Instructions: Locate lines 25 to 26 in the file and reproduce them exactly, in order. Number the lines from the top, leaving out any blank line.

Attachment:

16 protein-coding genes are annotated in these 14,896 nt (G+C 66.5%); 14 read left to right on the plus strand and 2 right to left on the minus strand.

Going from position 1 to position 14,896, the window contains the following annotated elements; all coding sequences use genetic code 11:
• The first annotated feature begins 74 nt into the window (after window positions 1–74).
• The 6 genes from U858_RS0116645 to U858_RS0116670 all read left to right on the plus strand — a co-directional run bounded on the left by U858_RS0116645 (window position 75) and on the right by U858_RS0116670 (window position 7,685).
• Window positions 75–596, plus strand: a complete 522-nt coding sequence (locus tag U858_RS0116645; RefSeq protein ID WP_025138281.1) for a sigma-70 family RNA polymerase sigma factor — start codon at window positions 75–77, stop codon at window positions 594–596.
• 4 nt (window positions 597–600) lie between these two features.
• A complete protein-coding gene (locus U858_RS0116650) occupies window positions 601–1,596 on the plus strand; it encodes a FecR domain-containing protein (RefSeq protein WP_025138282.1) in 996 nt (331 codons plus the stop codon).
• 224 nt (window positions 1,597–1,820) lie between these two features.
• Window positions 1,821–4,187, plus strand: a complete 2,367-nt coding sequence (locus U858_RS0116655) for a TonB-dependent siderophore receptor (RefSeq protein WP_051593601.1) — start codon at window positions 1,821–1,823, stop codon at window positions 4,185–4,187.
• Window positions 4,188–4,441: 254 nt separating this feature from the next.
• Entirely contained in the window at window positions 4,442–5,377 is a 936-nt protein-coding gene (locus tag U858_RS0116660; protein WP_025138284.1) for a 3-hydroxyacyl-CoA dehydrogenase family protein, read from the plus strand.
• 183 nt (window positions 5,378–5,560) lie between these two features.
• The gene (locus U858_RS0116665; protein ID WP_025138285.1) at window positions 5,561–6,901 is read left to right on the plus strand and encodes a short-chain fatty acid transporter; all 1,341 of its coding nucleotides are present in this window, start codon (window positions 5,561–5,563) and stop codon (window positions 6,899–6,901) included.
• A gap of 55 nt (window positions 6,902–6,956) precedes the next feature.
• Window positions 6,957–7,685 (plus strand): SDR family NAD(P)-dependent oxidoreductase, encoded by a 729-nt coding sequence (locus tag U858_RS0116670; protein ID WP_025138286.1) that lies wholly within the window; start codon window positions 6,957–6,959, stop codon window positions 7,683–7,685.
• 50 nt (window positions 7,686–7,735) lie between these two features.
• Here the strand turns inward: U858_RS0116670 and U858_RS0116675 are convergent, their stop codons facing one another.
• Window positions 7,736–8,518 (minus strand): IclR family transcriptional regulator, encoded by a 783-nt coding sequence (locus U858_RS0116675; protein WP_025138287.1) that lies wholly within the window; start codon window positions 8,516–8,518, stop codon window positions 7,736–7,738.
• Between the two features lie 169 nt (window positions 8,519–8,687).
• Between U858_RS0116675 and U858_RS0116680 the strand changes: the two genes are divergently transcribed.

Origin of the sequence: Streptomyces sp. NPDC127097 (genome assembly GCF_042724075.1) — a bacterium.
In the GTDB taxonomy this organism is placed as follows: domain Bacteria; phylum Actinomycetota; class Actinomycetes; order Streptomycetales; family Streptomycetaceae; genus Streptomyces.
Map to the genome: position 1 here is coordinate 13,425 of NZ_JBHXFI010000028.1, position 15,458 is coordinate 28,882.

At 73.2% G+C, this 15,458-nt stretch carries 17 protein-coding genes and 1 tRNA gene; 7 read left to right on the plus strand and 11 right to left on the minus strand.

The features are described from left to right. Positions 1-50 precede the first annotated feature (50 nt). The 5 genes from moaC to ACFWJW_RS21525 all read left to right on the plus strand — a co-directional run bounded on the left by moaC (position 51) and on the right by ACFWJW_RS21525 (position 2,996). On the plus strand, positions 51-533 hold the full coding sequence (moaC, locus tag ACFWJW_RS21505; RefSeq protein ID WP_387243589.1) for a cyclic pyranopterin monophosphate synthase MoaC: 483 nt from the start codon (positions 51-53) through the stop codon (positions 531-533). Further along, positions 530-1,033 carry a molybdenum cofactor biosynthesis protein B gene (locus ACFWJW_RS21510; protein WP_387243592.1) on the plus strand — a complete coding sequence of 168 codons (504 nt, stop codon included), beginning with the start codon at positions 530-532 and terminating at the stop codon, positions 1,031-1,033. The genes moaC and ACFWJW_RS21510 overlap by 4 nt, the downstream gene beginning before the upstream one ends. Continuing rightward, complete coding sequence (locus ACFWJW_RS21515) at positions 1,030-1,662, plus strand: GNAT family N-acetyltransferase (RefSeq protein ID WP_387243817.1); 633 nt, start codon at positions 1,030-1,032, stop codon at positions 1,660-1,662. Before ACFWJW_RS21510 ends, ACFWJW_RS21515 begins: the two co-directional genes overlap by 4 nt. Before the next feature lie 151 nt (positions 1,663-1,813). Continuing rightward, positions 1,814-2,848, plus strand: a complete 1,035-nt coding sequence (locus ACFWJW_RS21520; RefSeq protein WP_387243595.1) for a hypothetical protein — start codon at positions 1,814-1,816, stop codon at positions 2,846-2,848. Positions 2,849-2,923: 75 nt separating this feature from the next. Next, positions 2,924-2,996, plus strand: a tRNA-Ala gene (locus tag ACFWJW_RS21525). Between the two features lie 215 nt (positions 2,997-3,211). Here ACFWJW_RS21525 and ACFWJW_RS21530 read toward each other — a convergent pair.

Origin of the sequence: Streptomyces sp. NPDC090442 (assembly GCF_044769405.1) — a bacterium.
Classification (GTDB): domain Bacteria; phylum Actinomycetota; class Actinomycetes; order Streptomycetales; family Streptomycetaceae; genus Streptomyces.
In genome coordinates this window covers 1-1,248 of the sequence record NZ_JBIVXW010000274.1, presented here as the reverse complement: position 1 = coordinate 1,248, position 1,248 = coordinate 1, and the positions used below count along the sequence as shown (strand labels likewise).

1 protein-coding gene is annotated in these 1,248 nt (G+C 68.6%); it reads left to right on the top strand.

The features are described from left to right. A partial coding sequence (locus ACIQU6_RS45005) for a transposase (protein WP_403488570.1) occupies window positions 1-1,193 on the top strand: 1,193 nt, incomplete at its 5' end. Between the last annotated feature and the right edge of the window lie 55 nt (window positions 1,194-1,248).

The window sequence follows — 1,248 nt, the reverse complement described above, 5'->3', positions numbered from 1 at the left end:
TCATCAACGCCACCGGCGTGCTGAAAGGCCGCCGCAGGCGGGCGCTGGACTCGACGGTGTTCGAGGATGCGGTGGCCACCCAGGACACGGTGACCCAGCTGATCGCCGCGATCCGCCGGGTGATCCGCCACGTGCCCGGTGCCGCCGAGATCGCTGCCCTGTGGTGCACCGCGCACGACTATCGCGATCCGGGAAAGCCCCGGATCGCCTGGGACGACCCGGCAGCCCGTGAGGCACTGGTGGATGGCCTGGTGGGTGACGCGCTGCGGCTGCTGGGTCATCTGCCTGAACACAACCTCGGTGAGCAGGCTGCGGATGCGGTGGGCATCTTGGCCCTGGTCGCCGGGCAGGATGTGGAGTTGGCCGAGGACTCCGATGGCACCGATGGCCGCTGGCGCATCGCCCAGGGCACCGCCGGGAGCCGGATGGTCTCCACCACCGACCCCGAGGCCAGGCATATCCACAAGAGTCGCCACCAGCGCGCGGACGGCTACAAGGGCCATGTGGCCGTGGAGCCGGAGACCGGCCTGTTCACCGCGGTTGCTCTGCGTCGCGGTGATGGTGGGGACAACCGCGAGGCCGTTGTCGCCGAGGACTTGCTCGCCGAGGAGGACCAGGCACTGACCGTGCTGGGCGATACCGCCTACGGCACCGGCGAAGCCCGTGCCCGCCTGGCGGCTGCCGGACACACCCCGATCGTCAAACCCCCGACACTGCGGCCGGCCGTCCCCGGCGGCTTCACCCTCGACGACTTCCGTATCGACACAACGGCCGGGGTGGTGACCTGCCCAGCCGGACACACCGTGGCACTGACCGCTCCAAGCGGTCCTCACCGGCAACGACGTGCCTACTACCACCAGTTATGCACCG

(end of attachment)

The features are described from left to right. Positions 1-50 precede the first annotated feature (50 nt). The 5 genes from moaC to ACFWJW_RS21525 all read left to right on the plus strand — a co-directional run bounded on the left by moaC (position 51) and on the right by ACFWJW_RS21525 (position 2,996). On the plus strand, positions 51-533 hold the full coding sequence (moaC, locus tag ACFWJW_RS21505; RefSeq protein ID WP_387243589.1) for a cyclic pyranopterin monophosphate synthase MoaC: 483 nt from the start codon (positions 51-53) through the stop codon (positions 531-533). Further along, positions 530-1,033 carry a molybdenum cofactor biosynthesis protein B gene (locus ACFWJW_RS21510; protein WP_387243592.1) on the plus strand — a complete coding sequence of 168 codons (504 nt, stop codon included), beginning with the start codon at positions 530-532 and terminating at the stop codon, positions 1,031-1,033. The genes moaC and ACFWJW_RS21510 overlap by 4 nt, the downstream gene beginning before the upstream one ends. Continuing rightward, complete coding sequence (locus ACFWJW_RS21515) at positions 1,030-1,662, plus strand: GNAT family N-acetyltransferase (RefSeq protein ID WP_387243817.1); 633 nt, start codon at positions 1,030-1,032, stop codon at positions 1,660-1,662. Before ACFWJW_RS21510 ends, ACFWJW_RS21515 begins: the two co-directional genes overlap by 4 nt. Before the next feature lie 151 nt (positions 1,663-1,813). Continuing rightward, positions 1,814-2,848, plus strand: a complete 1,035-nt coding sequence (locus ACFWJW_RS21520; RefSeq protein WP_387243595.1) for a hypothetical protein — start codon at positions 1,814-1,816, stop codon at positions 2,846-2,848. Positions 2,849-2,923: 75 nt separating this feature from the next. Next, positions 2,924-2,996, plus strand: a tRNA-Ala gene (locus tag ACFWJW_RS21525). Between the two features lie 215 nt (positions 2,997-3,211). Here ACFWJW_RS21525 and ACFWJW_RS21530 read toward each other — a convergent pair.

Origin of the sequence: Streptomyces sp. NPDC090442 (assembly GCF_044769405.1) — a bacterium.